Driver Assistance Technology Continues To Improve

A white tractor truck drives up a freeway.

The use of advanced driver assistance systems, also called ADAS, in commercial vehicles continues to increase as fleets and regulatory agencies work to improve safety, control costs and limit liability. ADAS applications include adaptive cruise control, automatic emergency braking, blind-spot detection and forward-collision warning systems. The technology can improve driver performance, reduce fatigue and enable customized coaching.

“Safety technology has been available for years, and we’re currently going through evolutionary changes to enhance the systems,” said Chuck Pagesy, director of safety for Penske Truck Leasing. “Braking systems, lane departure systems and cameras are all getting better.”

The variety and breadth of ADAS capabilities continue to grow as new technologies emerge and the use of artificial intelligence increases.

Addressing Risk

ADAS can help fleets address several of the top concerns in the American Transportation Research Institute’s 2023 Critical Issues in the Trucking Industry report, including lawsuit abuse and driver distraction.

ATRI research has found that more than half of carriers — 56% — have implemented three or more new safety technologies. The organization’s 2022 report on the impact of rising insurance costs on the trucking industry said that 92% of respondents had adopted new safety technology in the last three years. Road-facing cameras were reported with the highest frequency (83%), followed by speed governors (46%), forward collision warnings (43%), adaptive cruise control (42%) and lane departure warnings (42%).

Pagesy said a lot of Penske’s major customers have embraced driver-facing camera technology. “It does a great job of holding the driver accountable and evaluating unsafe driving acts,” he said, adding that while there was a lot of initial fear about camera use, drivers are becoming more accepting of the technology.

In addition to offering driver-coaching insights, cameras can use AI to detect when drivers are drowsy so they can send an alert to the driver or provide information to the fleet. “It can help identify drivers who have a sleeping disorder and need to get a sleep study or have problems with their circadian rhythms and may need to be on a different shift,” Pagesy said.

Automatic emergency braking, which activates the vehicle’s braking system when an impending collision is detected, and air disc brakes, which offer a shorter stopping distance, can help reduce the risk of a crash. Adaptive cruise control that adjusts the truck’s speed based on its following distance also minimizes risk and can help increase driver awareness. “It gives them possibly a quicker notice to react or take evasive measures,” Pagesy said.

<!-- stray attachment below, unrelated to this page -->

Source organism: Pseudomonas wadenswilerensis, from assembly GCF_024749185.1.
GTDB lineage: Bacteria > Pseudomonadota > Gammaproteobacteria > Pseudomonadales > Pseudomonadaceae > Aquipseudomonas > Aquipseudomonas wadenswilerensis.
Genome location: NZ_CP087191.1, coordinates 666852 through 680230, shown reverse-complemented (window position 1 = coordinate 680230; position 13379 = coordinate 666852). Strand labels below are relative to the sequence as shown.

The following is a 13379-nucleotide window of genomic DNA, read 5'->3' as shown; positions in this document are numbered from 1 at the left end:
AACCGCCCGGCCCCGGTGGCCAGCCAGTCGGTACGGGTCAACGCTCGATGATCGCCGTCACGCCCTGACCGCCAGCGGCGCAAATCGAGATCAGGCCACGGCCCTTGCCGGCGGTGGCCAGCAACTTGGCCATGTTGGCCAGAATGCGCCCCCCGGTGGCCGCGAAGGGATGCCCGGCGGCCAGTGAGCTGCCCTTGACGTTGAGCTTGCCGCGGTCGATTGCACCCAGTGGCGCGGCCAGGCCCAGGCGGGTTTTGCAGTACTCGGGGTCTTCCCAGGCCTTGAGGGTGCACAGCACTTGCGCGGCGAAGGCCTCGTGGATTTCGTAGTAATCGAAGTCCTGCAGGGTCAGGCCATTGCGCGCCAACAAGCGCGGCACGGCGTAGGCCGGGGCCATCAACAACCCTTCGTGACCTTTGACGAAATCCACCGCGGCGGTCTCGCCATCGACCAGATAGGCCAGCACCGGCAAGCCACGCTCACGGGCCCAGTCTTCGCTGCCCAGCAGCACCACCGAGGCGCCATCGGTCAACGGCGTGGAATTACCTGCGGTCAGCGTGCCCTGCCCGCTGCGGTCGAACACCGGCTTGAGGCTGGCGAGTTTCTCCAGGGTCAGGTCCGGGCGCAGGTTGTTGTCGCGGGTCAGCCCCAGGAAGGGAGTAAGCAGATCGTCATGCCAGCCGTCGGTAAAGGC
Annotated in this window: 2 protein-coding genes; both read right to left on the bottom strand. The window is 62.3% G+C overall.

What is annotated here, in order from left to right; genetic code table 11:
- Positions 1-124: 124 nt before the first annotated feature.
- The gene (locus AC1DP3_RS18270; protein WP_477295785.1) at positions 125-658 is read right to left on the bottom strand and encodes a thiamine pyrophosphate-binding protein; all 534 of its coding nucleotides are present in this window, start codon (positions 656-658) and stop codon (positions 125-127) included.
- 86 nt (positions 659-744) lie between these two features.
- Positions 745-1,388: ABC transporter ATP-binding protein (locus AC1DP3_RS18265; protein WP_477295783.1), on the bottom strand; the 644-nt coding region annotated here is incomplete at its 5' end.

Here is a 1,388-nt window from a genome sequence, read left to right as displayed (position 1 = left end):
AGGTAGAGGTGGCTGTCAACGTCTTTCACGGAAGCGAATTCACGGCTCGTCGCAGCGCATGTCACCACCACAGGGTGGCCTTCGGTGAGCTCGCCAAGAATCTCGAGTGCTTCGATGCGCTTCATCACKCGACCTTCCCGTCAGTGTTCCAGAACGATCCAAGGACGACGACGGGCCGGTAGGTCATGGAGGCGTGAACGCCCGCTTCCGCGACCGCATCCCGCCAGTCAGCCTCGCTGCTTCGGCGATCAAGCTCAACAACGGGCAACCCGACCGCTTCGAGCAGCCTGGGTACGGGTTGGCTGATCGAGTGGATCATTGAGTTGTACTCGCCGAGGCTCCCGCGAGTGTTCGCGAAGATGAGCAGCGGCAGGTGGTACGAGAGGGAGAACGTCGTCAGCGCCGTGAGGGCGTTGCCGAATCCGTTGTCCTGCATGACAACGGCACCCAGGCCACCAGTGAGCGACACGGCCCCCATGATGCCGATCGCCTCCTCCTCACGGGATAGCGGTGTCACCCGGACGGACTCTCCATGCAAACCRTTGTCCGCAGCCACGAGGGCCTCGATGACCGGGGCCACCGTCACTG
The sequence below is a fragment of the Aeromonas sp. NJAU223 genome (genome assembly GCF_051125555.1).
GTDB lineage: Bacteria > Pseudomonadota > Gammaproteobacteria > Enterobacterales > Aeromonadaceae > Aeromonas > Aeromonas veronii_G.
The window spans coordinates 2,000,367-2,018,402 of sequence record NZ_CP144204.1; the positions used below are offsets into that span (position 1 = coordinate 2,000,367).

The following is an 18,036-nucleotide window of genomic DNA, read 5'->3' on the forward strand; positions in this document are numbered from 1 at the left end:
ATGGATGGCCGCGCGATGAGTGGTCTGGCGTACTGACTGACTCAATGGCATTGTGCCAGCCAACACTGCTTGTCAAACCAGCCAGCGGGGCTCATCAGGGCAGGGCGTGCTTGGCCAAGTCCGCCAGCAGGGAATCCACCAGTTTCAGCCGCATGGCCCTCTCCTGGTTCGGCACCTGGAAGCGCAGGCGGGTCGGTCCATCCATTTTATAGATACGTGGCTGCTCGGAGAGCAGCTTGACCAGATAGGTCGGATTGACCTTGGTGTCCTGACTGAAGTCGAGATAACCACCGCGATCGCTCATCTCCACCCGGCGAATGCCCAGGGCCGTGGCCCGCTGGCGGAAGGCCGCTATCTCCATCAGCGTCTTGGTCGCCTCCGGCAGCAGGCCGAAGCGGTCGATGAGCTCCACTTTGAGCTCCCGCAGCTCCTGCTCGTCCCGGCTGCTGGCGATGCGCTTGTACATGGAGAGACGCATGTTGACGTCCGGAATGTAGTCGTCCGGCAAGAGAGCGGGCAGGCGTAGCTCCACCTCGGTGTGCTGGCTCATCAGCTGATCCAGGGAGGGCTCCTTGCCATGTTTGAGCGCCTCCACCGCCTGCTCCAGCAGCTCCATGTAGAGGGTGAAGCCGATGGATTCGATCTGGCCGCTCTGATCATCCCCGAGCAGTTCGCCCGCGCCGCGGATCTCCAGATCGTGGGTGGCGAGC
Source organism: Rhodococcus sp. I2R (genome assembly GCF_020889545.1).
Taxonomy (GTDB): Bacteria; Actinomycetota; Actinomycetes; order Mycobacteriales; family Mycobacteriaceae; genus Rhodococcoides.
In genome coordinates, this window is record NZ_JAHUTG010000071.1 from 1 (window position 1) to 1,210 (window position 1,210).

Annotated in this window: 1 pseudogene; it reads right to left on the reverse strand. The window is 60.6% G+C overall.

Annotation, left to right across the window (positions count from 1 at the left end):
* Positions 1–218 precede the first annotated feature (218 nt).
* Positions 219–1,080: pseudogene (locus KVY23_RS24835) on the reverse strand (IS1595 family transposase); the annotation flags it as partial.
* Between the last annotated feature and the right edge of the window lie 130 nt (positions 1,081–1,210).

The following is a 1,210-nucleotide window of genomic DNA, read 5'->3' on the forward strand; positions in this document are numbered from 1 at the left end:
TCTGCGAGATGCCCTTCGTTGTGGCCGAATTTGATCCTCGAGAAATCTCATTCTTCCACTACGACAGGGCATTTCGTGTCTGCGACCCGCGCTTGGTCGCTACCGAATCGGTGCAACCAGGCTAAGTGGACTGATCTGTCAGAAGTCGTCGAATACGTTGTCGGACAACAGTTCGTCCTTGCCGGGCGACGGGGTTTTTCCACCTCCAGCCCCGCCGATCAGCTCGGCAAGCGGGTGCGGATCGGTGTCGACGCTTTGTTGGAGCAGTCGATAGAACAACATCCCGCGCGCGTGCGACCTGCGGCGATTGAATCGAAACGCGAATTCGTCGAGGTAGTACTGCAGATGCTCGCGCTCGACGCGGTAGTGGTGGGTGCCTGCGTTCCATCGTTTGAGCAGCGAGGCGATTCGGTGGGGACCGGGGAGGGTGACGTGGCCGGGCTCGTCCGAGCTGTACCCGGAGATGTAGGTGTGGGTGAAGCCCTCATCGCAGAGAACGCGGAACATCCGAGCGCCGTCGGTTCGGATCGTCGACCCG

Maintaining Equipment

While ADAS solutions improve safety, they can also add a new level of complexity for fleet maintenance technicians. To properly train technicians on ADAS, the American Trucking Associations’ Technology Maintenance Council (TMC) has identified four critical areas. These include onboarding technicians with new ADAS equipment training, performing preventive maintenance (PM), diagnosing driver complaints and performing collision repair procedures.

Robert Braswell, executive director of TMC, said it is important for technicians to take a whole-truck approach when servicing ADAS-equipped vehicles since even small things can change ADAS operation or calibration. “One of the things we have noted is the need to guarantee all of the ADAS sensors are considered when a repair is made,” he said.

When performing PM procedures, technicians should visually inspect all systems, wiring and brackets and look for any cracks or scratches that could impair the view or functionality of cameras and sensors. They should also check for stored, inactive or active fault codes and software updates.

Working Together

TMC has worked with other industry stakeholders through Tech-Celerate Now—a joint project through the Federal Motor Carrier Safety Administration and industry groups. As part of Tech-Celerate Now, TMC has created recommended practices and helped standardize nomenclature.

TMC was recently awarded a Phase 2 grant through Tech-Celerate Now. “It is a multi-phase, four-year program designed to continue the program, develop more recommended practices, educate people on all things with ADAS and assess the technical barriers to adoption,” Braswell said.

As part of its Phase 2 work, TMC plans to create a recommended practice on driver training for ADAS, provide guidance on red flags fleets should look for in ADAS-related data and steps to take, and develop guidance on how technologies alert drivers and intervene, Braswell said.

Deciding What To Spec

Penske associates can work with customers to help them determine which safety technologies will help them accomplish their goals.

Additionally, Tech-Celerate Now created a tool so users can enter their fleet data to determine the return on investment they can expect. The calculator is available at